This dispatch was filed from the ongoing U.N.-sponsored climate change talks in Bonn, Germany.

As expected, Sunday’s speech by Todd Stern at the U.N. climate talks in Bonn created quite a stir.

Sitting in the rear of the hall, it was hard not to think back to the last time U.S. statements in a plenary hall provoked such a strong reaction — when the U.S. delegation was loudly booed for blocking progress in Bali in 2007. This time the United States was cheered, and a wave of relief could be felt going through the room.

The first cheer came even before Stern had said a word. Perhaps it was a cheer of support, saying, “Ok, guy, don’t screw this up.” And for the most part, Stern delivered.

Within two sentences, the room seemed pleased. To applause, Stern remarked, “On behalf of President Obama and his entire team … we are very glad to be back, we want to make up for lost time, and we are seized with the urgency of the task before us.”

Next, in perhaps a preemptive signal to delegates around the room, Stern reassured delegates that there’s a new boss calling the shots and U.S. delegates are on board with the new mandate. He said, “You will not hear anyone on my team cast doubt upon or downplay the threat of global climate change. The science is clear, and the threat is real. The facts on the ground are outstripping the worst case scenarios. The costs of inaction — or inadequate actions — are unacceptable.”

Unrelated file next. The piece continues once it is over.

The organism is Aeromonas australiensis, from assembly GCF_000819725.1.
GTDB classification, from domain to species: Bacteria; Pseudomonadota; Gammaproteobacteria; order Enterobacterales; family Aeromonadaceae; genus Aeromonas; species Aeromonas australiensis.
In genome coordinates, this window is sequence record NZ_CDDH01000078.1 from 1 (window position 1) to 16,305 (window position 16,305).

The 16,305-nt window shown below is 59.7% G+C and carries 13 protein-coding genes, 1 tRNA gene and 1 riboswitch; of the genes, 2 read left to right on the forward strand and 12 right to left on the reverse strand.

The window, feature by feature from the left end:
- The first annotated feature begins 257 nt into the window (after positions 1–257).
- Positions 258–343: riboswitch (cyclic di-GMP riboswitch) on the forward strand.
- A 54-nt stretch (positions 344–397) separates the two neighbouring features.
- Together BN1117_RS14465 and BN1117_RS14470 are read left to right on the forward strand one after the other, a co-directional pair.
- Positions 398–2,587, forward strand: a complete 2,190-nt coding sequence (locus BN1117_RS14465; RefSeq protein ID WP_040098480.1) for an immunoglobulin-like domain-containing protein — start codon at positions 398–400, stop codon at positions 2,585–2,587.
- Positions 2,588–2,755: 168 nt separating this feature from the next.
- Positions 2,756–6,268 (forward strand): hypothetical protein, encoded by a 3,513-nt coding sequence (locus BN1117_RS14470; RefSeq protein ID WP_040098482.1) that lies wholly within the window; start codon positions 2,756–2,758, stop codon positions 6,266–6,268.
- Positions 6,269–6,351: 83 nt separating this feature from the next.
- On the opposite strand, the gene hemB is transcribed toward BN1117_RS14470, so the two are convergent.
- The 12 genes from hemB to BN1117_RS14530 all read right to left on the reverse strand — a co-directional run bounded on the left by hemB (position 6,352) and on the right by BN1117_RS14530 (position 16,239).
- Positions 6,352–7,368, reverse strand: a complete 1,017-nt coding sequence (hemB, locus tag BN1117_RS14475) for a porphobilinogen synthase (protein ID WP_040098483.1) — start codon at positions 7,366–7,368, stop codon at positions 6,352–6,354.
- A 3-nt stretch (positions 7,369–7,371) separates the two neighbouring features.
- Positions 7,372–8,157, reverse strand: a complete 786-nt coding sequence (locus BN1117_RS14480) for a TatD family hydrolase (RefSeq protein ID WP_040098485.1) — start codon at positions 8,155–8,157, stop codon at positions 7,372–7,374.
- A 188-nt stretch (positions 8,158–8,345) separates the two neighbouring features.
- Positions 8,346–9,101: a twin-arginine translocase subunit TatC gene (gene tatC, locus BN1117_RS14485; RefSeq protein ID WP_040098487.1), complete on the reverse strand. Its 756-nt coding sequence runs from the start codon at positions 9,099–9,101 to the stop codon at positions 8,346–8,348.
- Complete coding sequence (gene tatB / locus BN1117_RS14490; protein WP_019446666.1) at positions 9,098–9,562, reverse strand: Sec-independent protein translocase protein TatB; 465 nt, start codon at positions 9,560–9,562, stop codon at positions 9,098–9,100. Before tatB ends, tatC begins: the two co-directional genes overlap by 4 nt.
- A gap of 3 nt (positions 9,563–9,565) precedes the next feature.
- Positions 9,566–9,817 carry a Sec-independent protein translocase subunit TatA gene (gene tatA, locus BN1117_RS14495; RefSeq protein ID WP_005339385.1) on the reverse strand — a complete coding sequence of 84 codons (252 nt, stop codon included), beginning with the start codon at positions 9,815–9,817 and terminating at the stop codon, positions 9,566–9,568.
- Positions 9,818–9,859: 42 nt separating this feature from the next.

Affirming a commitment to reach an ambitious agreement in Copenhagen, Stern then went on to outline his five principles key to such an agreement: a long-term vision guided by the science; recognition that the United States is the largest historical emitter of greenhouse gases (cheers again!) and must be a part of the global solution; the need for a global response; the need for significant funds to flow to developing countries to support their efforts to reduce global warming pollution and adapt to climate change that cannot be avoided; and the need for an agreement that can actually enter into force with all countries involved.

Sure, there are specifics to quibble with in his speech (including the reiterated target of returning U.S. emissions to roughly 15 percent below current levels by 2020, a target that must be strengthened to match the urgent calls of the science), but there will be a time and place for that (though soon, to be sure). For now, it was a day to savor the change in the air.